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Compared to... Panasonic Lumix DMC-LX3
(@ full resolution and downsized to 6MP)

Below you will find a studio comparison between the Fuji FinePix F200 EXR and the Panasonic Lumix DMC-LX3

Because the difference in resolution is so great between the Panasonic and the pixel-binned F200 output, we have also resized the Panasonic image for more direct comparison.

Studio scene comparison (@ ISO 800)

  • Fuji FinePix F200 EXR: EXR SN mode, ISO 800, Default Image Parameters,
    Manual white balance, +0.33 EV compensation

  • Panasonic Lumix DMC-LX3: Aperture Priority mode, ISO 800, Default Image Parameters,
    Manual white balance, +0.67 EV compensation

  • Panasonic DMC-LX3 [RESIZED]: Image resized to 6MP using Photoshop's Bicubic Sharper algorithm. (Downloadable version then saved at Quality 11 JPEG)
     
  • Lighting: Daylight simulation, >98% CRI
Fujifilm FinePix F200 EXR
Panasonic LX3
Panasonic LX3 [RESIZED]
ISO 800, 1/75 sec, F12
ISO 800, 1/1300 sec, F3.2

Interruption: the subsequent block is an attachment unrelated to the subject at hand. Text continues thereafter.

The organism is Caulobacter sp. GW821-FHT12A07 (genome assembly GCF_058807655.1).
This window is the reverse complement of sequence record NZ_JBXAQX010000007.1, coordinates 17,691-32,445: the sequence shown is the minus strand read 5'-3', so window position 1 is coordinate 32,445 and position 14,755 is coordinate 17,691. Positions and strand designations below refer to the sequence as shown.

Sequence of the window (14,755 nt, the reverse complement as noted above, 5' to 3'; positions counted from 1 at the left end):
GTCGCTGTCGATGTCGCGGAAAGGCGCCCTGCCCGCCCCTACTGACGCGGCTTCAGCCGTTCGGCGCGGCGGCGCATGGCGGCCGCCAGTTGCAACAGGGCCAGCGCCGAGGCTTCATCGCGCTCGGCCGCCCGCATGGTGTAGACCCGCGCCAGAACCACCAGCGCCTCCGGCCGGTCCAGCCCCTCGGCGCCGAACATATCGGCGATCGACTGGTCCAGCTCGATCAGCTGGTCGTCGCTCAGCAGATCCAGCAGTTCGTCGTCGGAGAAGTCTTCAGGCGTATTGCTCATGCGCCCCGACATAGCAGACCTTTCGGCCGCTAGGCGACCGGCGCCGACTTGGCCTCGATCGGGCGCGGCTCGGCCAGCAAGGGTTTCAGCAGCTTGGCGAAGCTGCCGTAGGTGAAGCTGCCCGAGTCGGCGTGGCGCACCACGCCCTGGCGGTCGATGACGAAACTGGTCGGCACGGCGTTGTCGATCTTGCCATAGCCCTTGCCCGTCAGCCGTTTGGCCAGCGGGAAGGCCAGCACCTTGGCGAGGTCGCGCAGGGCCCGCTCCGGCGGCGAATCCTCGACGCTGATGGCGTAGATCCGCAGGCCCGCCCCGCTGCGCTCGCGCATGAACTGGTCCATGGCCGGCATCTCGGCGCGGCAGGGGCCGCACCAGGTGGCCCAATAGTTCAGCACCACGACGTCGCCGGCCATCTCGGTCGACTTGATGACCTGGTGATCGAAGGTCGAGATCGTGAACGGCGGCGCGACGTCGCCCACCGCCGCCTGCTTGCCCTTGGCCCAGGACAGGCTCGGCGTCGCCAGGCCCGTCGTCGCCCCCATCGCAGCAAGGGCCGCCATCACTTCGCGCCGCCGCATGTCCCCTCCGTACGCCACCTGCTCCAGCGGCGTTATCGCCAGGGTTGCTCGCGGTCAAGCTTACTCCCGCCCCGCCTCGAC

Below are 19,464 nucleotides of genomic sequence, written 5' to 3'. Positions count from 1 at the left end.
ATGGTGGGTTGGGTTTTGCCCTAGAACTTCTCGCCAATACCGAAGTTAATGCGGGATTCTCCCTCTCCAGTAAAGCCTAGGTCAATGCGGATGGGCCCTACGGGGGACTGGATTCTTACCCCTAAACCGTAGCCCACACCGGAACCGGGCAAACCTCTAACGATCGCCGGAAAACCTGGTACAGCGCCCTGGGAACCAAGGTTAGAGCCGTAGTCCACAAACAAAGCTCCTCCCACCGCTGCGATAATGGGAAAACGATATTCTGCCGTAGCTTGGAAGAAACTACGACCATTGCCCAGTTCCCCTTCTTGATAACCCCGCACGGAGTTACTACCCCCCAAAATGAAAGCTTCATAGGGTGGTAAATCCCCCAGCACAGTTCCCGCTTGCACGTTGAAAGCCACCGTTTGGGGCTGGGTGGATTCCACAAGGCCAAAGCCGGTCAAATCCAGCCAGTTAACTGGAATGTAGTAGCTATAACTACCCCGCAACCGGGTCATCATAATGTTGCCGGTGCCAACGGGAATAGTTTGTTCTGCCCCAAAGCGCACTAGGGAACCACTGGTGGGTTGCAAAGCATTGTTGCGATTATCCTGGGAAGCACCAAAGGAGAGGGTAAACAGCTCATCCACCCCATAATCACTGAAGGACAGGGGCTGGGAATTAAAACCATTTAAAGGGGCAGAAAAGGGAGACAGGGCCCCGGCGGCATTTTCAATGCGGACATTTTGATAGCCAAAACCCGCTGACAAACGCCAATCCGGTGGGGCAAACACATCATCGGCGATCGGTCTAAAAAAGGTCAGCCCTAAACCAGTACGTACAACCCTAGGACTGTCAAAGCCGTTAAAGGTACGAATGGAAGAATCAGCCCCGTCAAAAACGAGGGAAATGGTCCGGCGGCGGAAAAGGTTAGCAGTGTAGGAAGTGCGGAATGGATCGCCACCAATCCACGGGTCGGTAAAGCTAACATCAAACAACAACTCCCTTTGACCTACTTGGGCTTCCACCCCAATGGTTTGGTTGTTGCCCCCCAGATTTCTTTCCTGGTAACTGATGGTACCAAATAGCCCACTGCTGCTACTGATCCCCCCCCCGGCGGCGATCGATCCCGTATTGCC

ISO 800, 1/1300 sec, F3.2
2.5 MB JPEG
4.1 MB JPEG
2.3 MB JPEG

The LX3 and F200 have very similarly sized sensors so it's reasonable to assume that each photosite on the slightly lower resolution LX3 is slightly larger (which matters if you compare at the pixel level, as we do). However, in its SN mode, the F200 groups the information from pairs of photosites together to give a much larger effective photosite. However, if you look at the results, the higher resolution of the LX3 is clearly offering a greater benefit than the theoretical decrease in noise offered by the larger, combined photosites of the F200 EXR. The text on the globe crop is undoubtedly clearer in the LX3's output, for instance.

Downsizing the LX3 output (using Photoshop's Bicubic sharper algorithm that applies sharpening to compensate for the softening that is brought about by downsizing) produces results that are unquestionably superior to the F200's. The Panasonic is an expensive camera, of course, but it goes to show that a well-sorted large sensor (by compact camera standards - tiny in DSLR terms) is enough can match the F200's technological cleverness. The extra money spent on the LX3 also buys a fast (albeit less flexible), lens that can allow over 1 stop more light in, allowing the use of a lower ISO setting in any given lighting conditions.

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